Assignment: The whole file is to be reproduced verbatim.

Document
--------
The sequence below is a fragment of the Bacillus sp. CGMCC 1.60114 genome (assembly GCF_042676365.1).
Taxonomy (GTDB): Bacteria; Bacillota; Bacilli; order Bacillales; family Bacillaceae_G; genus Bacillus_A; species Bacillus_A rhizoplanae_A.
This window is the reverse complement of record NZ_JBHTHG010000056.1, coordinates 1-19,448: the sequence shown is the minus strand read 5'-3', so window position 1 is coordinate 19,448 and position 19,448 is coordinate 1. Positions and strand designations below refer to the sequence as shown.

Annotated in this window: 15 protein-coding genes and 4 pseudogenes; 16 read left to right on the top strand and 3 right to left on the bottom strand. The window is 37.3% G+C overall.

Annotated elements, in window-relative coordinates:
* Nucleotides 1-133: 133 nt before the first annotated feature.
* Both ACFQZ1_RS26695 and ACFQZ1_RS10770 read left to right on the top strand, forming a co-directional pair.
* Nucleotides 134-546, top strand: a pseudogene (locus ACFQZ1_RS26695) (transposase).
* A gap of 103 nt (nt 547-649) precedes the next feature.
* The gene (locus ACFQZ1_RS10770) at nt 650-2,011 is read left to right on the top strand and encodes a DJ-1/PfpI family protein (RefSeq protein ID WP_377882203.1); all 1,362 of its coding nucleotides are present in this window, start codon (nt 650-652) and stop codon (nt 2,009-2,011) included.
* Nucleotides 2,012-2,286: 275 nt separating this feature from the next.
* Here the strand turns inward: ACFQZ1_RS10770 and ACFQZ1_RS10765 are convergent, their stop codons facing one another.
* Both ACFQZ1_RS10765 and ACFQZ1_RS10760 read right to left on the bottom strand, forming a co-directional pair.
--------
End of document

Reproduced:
The sequence below is a fragment of the Bacillus sp. CGMCC 1.60114 genome (assembly GCF_042676365.1).
Taxonomy (GTDB): Bacteria; Bacillota; Bacilli; order Bacillales; family Bacillaceae_G; genus Bacillus_A; species Bacillus_A rhizoplanae_A.
This window is the reverse complement of record NZ_JBHTHG010000056.1, coordinates 1-19,448: the sequence shown is the minus strand read 5'-3', so window position 1 is coordinate 19,448 and position 19,448 is coordinate 1. Positions and strand designations below refer to the sequence as shown.

Annotated in this window: 15 protein-coding genes and 4 pseudogenes; 16 read left to right on the top strand and 3 right to left on the bottom strand. The window is 37.3% G+C overall.

Annotated elements, in window-relative coordinates:
* Nucleotides 1-133: 133 nt before the first annotated feature.
* Both ACFQZ1_RS26695 and ACFQZ1_RS10770 read left to right on the top strand, forming a co-directional pair.
* Nucleotides 134-546, top strand: a pseudogene (locus ACFQZ1_RS26695) (transposase).
* A gap of 103 nt (nt 547-649) precedes the next feature.
* The gene (locus ACFQZ1_RS10770) at nt 650-2,011 is read left to right on the top strand and encodes a DJ-1/PfpI family protein (RefSeq protein ID WP_377882203.1); all 1,362 of its coding nucleotides are present in this window, start codon (nt 650-652) and stop codon (nt 2,009-2,011) included.
* Nucleotides 2,012-2,286: 275 nt separating this feature from the next.
* Here the strand turns inward: ACFQZ1_RS10770 and ACFQZ1_RS10765 are convergent, their stop codons facing one another.
* Both ACFQZ1_RS10765 and ACFQZ1_RS10760 read right to left on the bottom strand, forming a co-directional pair.